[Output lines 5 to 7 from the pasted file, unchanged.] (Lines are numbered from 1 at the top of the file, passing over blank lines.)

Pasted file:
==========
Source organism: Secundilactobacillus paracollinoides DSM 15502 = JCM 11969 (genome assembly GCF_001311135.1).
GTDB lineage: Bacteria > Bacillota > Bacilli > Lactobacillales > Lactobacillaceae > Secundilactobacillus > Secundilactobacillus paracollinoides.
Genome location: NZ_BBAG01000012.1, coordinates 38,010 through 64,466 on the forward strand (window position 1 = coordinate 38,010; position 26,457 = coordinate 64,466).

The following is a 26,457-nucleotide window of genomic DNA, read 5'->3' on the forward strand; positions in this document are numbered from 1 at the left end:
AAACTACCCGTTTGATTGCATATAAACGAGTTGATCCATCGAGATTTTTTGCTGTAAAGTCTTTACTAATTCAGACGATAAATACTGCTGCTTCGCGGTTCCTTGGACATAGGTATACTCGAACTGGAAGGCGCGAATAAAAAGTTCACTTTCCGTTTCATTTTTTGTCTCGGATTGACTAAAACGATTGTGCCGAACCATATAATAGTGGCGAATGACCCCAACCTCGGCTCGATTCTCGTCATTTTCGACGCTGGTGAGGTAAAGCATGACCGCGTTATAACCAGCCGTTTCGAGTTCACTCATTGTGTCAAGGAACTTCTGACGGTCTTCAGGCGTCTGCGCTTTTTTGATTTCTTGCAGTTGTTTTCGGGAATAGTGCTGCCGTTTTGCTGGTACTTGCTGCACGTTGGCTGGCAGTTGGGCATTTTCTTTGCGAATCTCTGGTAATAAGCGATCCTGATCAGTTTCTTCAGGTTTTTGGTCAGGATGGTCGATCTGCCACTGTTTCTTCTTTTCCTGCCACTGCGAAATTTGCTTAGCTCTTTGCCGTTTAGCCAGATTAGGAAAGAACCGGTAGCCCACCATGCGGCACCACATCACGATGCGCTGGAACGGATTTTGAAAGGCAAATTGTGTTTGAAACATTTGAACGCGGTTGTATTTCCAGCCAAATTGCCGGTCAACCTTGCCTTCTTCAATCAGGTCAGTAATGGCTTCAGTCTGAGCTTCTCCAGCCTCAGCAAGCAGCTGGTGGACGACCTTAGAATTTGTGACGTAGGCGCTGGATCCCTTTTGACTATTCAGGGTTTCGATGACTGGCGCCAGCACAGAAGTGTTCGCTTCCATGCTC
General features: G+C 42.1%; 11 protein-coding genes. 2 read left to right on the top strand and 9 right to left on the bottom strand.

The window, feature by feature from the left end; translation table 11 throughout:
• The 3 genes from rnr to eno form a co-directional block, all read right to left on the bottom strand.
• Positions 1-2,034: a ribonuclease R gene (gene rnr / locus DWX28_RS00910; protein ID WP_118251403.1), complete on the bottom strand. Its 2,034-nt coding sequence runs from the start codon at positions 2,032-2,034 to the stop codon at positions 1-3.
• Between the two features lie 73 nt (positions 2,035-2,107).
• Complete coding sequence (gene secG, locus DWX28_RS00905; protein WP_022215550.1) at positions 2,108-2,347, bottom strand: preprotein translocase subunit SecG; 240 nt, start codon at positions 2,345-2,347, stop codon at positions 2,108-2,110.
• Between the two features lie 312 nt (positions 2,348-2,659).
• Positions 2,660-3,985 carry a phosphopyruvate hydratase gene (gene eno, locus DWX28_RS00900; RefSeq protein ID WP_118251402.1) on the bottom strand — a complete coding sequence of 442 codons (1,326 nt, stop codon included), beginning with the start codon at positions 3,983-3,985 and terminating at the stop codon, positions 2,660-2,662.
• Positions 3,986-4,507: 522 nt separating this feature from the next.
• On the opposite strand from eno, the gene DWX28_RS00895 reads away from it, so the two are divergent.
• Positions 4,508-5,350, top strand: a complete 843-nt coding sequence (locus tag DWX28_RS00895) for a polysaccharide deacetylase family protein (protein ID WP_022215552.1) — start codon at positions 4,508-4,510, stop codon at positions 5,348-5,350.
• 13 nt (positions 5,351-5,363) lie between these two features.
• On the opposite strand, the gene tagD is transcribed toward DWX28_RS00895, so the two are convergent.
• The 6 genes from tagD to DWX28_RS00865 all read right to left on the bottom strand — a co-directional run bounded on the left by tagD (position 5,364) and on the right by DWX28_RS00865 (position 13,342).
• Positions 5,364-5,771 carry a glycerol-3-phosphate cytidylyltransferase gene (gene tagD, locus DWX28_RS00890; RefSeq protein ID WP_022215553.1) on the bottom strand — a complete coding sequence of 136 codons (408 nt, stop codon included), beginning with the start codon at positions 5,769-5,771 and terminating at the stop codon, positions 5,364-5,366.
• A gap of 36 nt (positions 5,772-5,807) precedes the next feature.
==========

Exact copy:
AAACTACCCGTTTGATTGCATATAAACGAGTTGATCCATCGAGATTTTTTGCTGTAAAGTCTTTACTAATTCAGACGATAAATACTGCTGCTTCGCGGTTCCTTGGACATAGGTATACTCGAACTGGAAGGCGCGAATAAAAAGTTCACTTTCCGTTTCATTTTTTGTCTCGGATTGACTAAAACGATTGTGCCGAACCATATAATAGTGGCGAATGACCCCAACCTCGGCTCGATTCTCGTCATTTTCGACGCTGGTGAGGTAAAGCATGACCGCGTTATAACCAGCCGTTTCGAGTTCACTCATTGTGTCAAGGAACTTCTGACGGTCTTCAGGCGTCTGCGCTTTTTTGATTTCTTGCAGTTGTTTTCGGGAATAGTGCTGCCGTTTTGCTGGTACTTGCTGCACGTTGGCTGGCAGTTGGGCATTTTCTTTGCGAATCTCTGGTAATAAGCGATCCTGATCAGTTTCTTCAGGTTTTTGGTCAGGATGGTCGATCTGCCACTGTTTCTTCTTTTCCTGCCACTGCGAAATTTGCTTAGCTCTTTGCCGTTTAGCCAGATTAGGAAAGAACCGGTAGCCCACCATGCGGCACCACATCACGATGCGCTGGAACGGATTTTGAAAGGCAAATTGTGTTTGAAACATTTGAACGCGGTTGTATTTCCAGCCAAATTGCCGGTCAACCTTGCCTTCTTCAATCAGGTCAGTAATGGCTTCAGTCTGAGCTTCTCCAGCCTCAGCAAGCAGCTGGTGGACGACCTTAGAATTTGTGACGTAGGCGCTGGATCCCTTTTGACTATTCAGGGTTTCGATGACTGGCGCCAGCACAGAAGTGTTCGCTTCCATGCTC
General features: G+C 42.1%; 11 protein-coding genes. 2 read left to right on the top strand and 9 right to left on the bottom strand.

The window, feature by feature from the left end; translation table 11 throughout: